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November 30, 2013

Jews celebrated Thanksgiving and Hanukah together this year. The Hebrew calendar just worked out that way.

The second night of Hanukkah was dubbed, “Thanksgivakah” .

At first, it all sounded too weird to think about. Especially since it has never happened before in my lifetime and is not about to happen again for another seven thousand years or so.

Turned out, it was very nice. Both holidays, after all, are celebrations of freedom.

On Hanukkah, Jews all over the world, celebrate the “miracle” that happened in Syria, some two thousand years ago. Legend has it, that the mean King Antiochus banned the Jews from their Temple, they fought back, reclaimed it and re-lit the “Eternal Light” which had blown out.

Every synagogue or Temple everywhere, burns an “Eternal Light.”

The miracle? One day’s worth of oil somehow lasted for eight days until more oil could be procured.

Nobody knows exactly how that worked, but it does explain why Jews have lit eight candles, one for each night, during the Hanukkah season, ever since.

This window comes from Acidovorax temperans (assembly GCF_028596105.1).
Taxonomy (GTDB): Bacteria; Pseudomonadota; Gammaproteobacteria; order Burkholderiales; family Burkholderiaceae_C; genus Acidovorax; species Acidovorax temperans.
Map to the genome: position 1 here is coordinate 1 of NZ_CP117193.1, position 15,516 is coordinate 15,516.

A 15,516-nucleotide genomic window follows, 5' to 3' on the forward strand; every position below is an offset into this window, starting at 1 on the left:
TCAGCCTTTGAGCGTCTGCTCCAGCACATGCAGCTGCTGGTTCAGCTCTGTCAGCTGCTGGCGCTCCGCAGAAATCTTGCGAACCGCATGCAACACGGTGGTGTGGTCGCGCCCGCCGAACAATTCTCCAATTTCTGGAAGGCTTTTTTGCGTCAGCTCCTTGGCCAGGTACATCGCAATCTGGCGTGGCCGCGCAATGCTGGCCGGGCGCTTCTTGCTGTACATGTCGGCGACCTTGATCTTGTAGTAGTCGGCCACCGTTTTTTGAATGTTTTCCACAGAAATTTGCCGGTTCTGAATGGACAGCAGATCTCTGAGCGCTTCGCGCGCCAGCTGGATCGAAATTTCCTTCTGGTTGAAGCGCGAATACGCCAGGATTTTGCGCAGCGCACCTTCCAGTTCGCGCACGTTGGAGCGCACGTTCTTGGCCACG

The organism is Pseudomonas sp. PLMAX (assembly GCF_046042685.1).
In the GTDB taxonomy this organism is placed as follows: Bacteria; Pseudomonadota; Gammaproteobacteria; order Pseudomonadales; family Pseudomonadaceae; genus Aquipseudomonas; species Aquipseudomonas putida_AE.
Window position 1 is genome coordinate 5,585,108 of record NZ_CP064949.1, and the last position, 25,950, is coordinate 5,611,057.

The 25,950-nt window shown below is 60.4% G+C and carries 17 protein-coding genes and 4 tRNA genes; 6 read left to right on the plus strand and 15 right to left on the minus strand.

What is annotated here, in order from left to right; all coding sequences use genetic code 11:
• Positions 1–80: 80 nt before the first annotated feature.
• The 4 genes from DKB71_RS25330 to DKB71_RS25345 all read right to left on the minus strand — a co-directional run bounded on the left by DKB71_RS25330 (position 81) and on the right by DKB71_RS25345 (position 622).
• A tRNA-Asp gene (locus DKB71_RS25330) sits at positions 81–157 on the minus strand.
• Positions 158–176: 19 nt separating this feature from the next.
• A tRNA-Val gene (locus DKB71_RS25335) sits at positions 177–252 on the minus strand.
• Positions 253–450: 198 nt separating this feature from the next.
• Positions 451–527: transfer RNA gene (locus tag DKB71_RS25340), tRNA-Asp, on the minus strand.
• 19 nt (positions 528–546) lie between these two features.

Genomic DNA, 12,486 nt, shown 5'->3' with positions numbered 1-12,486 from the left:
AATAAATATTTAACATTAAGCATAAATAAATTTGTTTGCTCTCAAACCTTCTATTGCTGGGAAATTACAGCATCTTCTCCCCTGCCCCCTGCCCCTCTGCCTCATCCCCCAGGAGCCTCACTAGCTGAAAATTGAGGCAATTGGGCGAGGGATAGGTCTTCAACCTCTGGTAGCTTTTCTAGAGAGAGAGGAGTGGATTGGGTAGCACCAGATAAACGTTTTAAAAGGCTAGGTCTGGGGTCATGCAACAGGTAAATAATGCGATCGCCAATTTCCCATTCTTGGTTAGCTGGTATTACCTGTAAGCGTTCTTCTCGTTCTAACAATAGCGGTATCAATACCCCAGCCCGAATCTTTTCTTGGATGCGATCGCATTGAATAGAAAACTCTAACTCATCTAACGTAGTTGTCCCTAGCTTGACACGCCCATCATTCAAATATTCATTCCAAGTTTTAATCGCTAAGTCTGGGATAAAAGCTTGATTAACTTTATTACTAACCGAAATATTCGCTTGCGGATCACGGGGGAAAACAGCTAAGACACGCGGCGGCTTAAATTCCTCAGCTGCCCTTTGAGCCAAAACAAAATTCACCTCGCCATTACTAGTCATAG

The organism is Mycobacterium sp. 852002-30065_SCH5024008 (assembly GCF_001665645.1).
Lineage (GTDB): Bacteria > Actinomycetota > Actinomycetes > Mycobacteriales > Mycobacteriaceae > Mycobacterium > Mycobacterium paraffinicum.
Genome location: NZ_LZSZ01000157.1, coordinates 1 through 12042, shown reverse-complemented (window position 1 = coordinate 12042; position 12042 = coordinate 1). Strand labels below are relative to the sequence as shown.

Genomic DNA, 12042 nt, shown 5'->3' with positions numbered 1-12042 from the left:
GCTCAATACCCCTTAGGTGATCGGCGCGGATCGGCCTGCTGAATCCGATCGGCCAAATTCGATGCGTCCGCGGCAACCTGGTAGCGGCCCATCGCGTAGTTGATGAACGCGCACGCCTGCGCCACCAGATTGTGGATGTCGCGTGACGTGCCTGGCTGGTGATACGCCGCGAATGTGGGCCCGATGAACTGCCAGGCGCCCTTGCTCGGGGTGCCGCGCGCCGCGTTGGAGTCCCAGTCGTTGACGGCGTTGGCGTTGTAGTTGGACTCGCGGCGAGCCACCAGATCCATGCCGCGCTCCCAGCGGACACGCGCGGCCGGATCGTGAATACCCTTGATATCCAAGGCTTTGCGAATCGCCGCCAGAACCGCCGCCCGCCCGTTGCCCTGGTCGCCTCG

Hanukkah is not as flashy a holiday as Christmas, but it serves the same function of ritual and family togetherness. Both, at best, help us feel connected and loved.

I like that.

I’m thankful to be a part of the wonderful people in my life. I feel blessed with my family and friends. My young grandchildren and little nephews all make me smile. They are happy to celebrate anything.

Which is a good thing because our family is multi-cultural enough to create lots of opportunity for celebration.

Tomorrow, there will be yet another party in my home. Five young families, mostly multi-cultural themselves, will come together to hold on to the traditions of Judaism.

We’ll make “latkes”, the traditional potato pancakes associated with the holiday. We will play pin the candle on the “menorah,” the “candelabra” associated with the holiday.

We’ll tell the “miracle” story, light candles and talk about all the reasons we are thankful.

Then we’ll share a meal: the latkes, fruit, blintzes and some bagels.

The party will end with all the children holding hands in a circle, closing their eyes and making a wish for all good things in this next year for everybody, everywhere.

Happy Holidays,


Thanks for visiting,

Dr. Linda

Stay in touch with me at dr.linda@cox.net.


Thanks For Visiting,

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